Monday, June 15, 2015

Disaster or Not?

Regarding last week's post about freezer paper I got the following comment from Penny about her method of designing borders:
"I have also used a long pieces of freezer paper cut a little larger than needed then pencil marked for the exact size of borders needed for my Baltimore Album quilt. I then planned, designed and drew what I would applique on the border to match & complete quilt. After completing I then traced out the applique design to make freezer paper pattern pieces to use with the fabric I selected for border!" Thanks Penny.  Great idea!

Do you ever get so deep into creative mode that you begin to toss things around?  Nothing big, but the spool of thread misses the table and you have crawl under to find it.  The fabric scraps that are too big to throw away end up in heap on the bed or the floor.  You just don't take the time to maintain order.  I have a handy, little, hobby iron:

My handy, dandy, little iron
Now, I am a reasonably orderly person, but when I get into a project I can become a disaster, as happened a few days ago.  Take a look at the photo below.  I don't even have to explain my horror when I looked down and saw this.

Disaster strikes!
I love this little iron.  It has a handle I can grab ahold of, a sharply pointed tip, and it stays nice and hot.  It has a wonderful little stand that holds it well when it is hot as long as I set it down right, which I didn't.  I thought I did, but obviously wasn't paying close enough attention.  I sighed, saddened that the iron was ruined just when I really needed it.  The cutting mat is ancient, no great loss, but still plenty usable, and I have another.  I lived with my sadness for a day or two and then headed for the Internet, my go-to problem solver.  I found several sites that addressed the problem.  I read them and thought about them for a few days before I "bit the bullet" and tried it.  Here is the amazing result:

It looks like new!
The fix is very simple and only took about 10 minutes; and this is my TIP for the day.  First I heated the iron to the "warm" setting, which was just enough to melt the adhered plastic.  Then I grabbed my only plastic spatula and scraped the plastic off the iron.  Finally I unplugged and held the iron in ice water for a few minutes after which time I should have been able to pull off any residual plastic.  This last part didn't work so I heated the iron again, went over it with the spatula again, and finally wiped it with a thick pad of paper towel until I could no longer feel or see any lumps or bumps.  It was thick enough to prevent my burning my fingers.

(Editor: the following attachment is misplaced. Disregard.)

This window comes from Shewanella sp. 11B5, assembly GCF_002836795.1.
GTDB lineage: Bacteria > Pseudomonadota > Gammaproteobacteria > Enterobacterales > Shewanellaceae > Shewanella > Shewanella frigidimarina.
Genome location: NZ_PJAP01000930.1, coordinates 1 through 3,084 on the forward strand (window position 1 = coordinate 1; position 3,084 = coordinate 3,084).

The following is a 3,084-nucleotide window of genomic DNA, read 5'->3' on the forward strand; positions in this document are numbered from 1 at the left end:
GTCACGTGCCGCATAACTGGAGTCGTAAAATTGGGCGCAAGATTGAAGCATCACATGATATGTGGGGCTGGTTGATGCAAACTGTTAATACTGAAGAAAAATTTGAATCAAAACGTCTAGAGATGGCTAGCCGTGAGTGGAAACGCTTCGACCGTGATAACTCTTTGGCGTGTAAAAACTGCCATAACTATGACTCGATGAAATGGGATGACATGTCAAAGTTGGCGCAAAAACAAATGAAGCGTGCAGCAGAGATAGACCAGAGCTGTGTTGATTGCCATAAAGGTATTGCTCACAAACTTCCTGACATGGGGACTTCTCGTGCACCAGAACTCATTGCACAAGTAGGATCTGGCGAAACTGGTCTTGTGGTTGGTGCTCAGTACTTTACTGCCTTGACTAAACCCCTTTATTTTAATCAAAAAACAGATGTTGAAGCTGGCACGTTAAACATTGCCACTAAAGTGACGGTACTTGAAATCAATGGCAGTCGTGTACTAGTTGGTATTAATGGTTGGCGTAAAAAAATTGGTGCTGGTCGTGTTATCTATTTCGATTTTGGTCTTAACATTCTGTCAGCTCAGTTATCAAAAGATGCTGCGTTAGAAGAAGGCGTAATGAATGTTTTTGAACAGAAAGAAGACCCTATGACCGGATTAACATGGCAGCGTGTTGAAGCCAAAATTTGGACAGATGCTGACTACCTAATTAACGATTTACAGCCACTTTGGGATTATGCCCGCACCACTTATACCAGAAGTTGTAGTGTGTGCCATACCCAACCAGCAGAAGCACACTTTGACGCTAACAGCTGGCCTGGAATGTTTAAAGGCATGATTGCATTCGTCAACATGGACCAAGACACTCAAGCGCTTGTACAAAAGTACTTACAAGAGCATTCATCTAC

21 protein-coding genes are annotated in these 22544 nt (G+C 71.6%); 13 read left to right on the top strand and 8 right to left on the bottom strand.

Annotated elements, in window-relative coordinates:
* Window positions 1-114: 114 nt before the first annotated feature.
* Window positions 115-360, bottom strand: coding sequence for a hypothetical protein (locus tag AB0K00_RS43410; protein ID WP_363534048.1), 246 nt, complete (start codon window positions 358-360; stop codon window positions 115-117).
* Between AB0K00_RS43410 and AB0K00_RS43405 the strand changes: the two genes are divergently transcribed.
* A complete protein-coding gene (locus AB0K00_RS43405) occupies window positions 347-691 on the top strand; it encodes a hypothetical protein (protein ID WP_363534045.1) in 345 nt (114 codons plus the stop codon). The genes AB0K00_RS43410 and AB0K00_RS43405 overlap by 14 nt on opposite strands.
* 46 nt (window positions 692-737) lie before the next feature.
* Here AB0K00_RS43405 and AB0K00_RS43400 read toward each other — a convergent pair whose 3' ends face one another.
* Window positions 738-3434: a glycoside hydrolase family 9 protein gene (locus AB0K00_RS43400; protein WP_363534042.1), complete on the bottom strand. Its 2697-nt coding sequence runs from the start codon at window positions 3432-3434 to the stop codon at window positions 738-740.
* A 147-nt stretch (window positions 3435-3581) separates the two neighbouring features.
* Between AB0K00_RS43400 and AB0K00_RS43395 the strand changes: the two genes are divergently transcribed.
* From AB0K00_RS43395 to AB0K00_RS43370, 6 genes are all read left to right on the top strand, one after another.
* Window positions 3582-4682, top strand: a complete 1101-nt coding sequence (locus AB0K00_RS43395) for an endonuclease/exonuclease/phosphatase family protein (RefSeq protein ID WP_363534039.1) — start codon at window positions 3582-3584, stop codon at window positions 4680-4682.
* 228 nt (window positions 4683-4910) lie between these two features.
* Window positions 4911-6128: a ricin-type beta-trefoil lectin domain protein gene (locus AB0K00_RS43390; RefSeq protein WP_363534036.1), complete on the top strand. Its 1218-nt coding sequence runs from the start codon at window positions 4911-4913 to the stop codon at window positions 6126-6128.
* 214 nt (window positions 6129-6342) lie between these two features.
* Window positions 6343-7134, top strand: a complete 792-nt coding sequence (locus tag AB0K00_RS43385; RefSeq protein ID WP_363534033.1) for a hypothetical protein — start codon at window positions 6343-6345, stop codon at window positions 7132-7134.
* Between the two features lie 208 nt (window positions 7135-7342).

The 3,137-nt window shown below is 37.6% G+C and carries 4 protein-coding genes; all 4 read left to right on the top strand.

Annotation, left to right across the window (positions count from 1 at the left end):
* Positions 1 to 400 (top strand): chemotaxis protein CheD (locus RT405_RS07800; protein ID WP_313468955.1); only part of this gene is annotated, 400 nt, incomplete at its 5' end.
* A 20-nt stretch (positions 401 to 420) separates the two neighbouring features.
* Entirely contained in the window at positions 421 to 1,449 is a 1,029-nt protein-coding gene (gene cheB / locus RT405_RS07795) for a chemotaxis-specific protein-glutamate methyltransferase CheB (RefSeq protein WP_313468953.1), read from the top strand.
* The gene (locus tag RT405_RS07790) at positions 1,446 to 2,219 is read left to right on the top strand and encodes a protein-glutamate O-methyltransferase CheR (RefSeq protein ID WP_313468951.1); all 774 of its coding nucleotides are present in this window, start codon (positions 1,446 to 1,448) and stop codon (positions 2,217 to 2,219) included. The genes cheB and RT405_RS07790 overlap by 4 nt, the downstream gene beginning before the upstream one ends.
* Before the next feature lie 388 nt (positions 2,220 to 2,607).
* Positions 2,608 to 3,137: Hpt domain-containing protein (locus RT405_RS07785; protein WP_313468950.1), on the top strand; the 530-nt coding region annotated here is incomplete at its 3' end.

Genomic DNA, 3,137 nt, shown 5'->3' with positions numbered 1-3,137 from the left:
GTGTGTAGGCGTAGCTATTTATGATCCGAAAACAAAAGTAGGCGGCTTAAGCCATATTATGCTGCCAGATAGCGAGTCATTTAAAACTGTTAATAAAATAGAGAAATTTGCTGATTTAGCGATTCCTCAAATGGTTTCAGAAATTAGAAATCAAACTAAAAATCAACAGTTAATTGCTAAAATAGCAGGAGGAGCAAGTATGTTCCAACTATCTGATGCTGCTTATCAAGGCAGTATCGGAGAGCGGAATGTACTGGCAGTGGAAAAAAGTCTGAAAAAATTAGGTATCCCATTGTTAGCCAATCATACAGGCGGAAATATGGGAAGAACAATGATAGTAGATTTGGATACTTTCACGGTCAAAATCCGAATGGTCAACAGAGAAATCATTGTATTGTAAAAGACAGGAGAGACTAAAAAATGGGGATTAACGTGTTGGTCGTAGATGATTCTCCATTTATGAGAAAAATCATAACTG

My last step was to use Iron-off to clean the surface of the little iron.  I don't know if that is necessary, but I figured it can't hurt...and it didn't.  This stuff is a wonder and has cleaned away the gunk on lots of my irons.  Read the directions on the tube - very simple.


I am such a happy camper now!

Stitch some happy stitches this week and keep your hot iron off the plastic cutting mat.

12 comments:

  1. Glad you were able to salvage the iron! I have one of those too and love it!

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  2. I just salvaged my curling iron using the same method. Although it was a disaster for your cutting mat and iron, imagine the disaster if it had been plugged in and a fire resulted!! I'm glad you're safe! lovelli

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    1. Fortunately I was right there working so no fire. I plug into a power bar, but always unplug the iron even when the power bar is off. For some reason irons can still start fires if plugged in even if the bar is turned off.

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  3. I like the iron off cleaner and always keep it around for mishaps like this.

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  4. I'm so glad you were able to save the iron! Isn't it funny how a simple mistake can cause so much work?!

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  5. Thank goodness you managed to clean the iron so successfully. Thank you for sharing the tip, though I wonder if iron cleaner is recommended for non-stick irons.

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    1. The directions don't mention non-stick or otherwise. However, if it was non-stick would the plastic have stayed stuck? Don't know. There are good directions and cautions on the tube of Iron-off. Great stuff and easy to use.

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  6. I have never heard of that stuff before, I love your iron!

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    1. Check Joann's or maybe Walmart.

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  7. Glad you looked around to save your little iron, that Iron Off is great stuff. It has taken a lot of crud off my irons over the years.

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  8. Even though my rowenta has a self clean function I still go through a few tubes of iron off a year - love it!!!

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  9. Oh Mardi - that sight is enough to make your heart sink. I'm glad you recovered from it and thanks so much for the tip!!

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